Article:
Fear isn’t our most rational feeling; the amygdala is an inherently inscrutable bit of brain. Tyler Cowen makes a good point about how the irrationality of fear manifests itself with global warming:
I believe, for instance, that ocean acidification will, in the long run, be the most dangerous consequence of carbon emissions. (And by saying that I don’t mean to downgrade the other worries.)
I am aware that this belief isn’t necessarily justified. It is shared by some scientists as a speculation, and it could turn out to be true, but it is hardly well-grounded as our major worry even though it does seem to be a real worry.
Still, for whatever reason, I cannot help but believe it, or at least believe it with some excess degree of credence.
I’ve also got a deep dread of ocean acidification, in large part because the name sounds so terrible. The underlying chemistry, though, is rather simple: the seas absorb carbon dioxide, which dissolves into carbonic acid, which will gradually drop the pH of water and kill all the plankton. When I read stories about the mysterious death of blue whales, my first thought is what have we done, we are destroying everything.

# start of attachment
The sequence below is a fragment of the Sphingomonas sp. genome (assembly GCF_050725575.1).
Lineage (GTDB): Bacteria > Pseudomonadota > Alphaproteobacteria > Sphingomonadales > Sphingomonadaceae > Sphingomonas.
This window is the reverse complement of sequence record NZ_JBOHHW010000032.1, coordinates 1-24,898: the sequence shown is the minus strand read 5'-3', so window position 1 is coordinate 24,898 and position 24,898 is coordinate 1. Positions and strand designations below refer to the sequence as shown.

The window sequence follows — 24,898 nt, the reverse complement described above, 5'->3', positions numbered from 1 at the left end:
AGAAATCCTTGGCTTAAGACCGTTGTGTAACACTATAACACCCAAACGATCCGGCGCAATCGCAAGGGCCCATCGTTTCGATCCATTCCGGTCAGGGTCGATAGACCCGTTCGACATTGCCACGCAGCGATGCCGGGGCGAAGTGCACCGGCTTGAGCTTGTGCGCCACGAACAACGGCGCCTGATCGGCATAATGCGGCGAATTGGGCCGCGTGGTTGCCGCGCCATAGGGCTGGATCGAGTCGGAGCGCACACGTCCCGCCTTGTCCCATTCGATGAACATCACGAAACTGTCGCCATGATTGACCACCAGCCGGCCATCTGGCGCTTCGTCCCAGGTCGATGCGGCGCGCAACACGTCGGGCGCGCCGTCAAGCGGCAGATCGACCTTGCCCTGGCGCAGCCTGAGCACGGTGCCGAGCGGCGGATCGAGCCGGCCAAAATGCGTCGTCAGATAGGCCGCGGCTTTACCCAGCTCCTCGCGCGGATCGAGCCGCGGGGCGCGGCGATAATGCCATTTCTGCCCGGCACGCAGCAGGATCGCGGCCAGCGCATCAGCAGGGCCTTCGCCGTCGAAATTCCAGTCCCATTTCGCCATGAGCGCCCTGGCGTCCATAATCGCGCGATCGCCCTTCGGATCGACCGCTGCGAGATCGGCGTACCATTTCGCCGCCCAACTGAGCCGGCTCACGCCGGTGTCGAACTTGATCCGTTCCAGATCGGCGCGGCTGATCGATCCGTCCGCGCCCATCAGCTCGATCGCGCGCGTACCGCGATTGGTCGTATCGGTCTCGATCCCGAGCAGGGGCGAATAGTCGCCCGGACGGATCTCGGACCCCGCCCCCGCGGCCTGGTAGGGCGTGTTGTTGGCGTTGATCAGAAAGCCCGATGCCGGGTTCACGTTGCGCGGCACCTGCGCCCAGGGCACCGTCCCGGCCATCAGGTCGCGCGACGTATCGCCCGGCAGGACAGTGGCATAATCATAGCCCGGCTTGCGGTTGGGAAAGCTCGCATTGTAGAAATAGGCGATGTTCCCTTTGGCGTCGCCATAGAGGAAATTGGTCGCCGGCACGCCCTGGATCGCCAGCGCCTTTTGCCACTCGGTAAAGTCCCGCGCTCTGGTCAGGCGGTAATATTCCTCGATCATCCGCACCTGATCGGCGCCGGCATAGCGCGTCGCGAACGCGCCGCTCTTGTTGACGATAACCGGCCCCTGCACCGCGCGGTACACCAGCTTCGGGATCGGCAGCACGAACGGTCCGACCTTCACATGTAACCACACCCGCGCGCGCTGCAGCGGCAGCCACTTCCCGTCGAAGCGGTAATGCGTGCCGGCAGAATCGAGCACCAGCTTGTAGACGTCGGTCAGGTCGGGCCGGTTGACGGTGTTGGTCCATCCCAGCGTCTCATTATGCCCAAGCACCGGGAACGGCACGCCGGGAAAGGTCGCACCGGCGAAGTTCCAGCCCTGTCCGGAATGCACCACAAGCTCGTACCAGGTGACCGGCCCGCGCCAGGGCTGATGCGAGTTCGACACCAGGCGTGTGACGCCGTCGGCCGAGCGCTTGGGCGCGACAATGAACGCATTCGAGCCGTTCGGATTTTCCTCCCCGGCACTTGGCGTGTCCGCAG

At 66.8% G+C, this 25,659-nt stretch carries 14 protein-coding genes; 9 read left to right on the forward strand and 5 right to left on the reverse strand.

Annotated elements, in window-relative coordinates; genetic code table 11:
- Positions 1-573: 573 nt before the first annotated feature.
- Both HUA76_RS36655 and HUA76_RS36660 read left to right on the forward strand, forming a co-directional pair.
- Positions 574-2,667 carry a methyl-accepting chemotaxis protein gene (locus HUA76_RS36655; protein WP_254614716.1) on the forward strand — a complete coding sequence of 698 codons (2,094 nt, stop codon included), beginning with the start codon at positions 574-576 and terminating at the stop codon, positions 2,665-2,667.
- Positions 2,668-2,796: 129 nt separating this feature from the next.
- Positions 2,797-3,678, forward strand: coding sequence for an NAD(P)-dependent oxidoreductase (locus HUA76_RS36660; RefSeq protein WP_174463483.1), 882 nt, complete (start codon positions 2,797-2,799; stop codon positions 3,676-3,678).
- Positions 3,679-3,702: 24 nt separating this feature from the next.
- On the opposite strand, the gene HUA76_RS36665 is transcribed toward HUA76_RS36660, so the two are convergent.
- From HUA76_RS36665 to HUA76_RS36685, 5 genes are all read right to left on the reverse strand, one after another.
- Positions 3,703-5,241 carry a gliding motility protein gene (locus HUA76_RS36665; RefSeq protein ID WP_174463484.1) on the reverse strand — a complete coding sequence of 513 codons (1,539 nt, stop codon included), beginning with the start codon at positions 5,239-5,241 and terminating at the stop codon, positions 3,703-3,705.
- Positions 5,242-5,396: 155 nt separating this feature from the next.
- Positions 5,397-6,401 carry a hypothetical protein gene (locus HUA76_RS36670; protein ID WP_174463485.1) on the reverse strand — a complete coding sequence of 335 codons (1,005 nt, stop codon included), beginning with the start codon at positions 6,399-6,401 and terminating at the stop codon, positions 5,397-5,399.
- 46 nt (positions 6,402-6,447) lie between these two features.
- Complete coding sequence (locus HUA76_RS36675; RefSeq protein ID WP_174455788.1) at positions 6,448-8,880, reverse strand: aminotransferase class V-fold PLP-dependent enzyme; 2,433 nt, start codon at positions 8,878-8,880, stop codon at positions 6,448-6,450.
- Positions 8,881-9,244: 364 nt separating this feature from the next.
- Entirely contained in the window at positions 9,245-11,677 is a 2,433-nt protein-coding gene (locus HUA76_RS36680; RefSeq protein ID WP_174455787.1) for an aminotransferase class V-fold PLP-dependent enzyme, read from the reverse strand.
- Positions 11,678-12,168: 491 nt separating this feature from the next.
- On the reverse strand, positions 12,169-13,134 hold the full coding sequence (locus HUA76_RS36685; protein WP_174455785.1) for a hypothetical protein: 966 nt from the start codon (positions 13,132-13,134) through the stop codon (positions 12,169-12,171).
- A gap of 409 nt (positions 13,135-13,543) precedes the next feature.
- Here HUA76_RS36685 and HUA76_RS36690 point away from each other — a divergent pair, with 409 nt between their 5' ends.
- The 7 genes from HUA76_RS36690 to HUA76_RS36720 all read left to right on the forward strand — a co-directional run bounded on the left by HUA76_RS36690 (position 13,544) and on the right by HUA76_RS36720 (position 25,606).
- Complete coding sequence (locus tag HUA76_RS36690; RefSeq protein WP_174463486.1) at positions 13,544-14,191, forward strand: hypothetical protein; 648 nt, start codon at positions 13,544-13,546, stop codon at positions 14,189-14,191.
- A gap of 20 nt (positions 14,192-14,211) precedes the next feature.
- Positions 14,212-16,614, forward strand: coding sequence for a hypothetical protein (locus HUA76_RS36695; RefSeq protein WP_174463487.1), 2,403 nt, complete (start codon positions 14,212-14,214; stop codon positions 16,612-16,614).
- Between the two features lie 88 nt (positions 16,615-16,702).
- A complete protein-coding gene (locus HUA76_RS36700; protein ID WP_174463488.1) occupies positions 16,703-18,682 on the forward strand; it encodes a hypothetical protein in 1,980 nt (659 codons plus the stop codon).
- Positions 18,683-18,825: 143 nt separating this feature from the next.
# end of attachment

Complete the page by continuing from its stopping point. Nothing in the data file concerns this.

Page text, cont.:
There are many aspects of global warming that should provoke fear – rising sea levels, more intense hurricanes, altered natural habitats, etc. – but I’m sticking with ocean acidification. And how the does rational part of my brain respond? It calmly tells me that the blue whales were probably killed by ships, and that not all scientists have nightmares about carbonic acid. It also informs me that, despite all the fancy theoretical models, we might not yet know the worst symptoms of a warmer earth. In essence, humans are running a huge climate experiment with too many unknown variables and invisible feedback loops.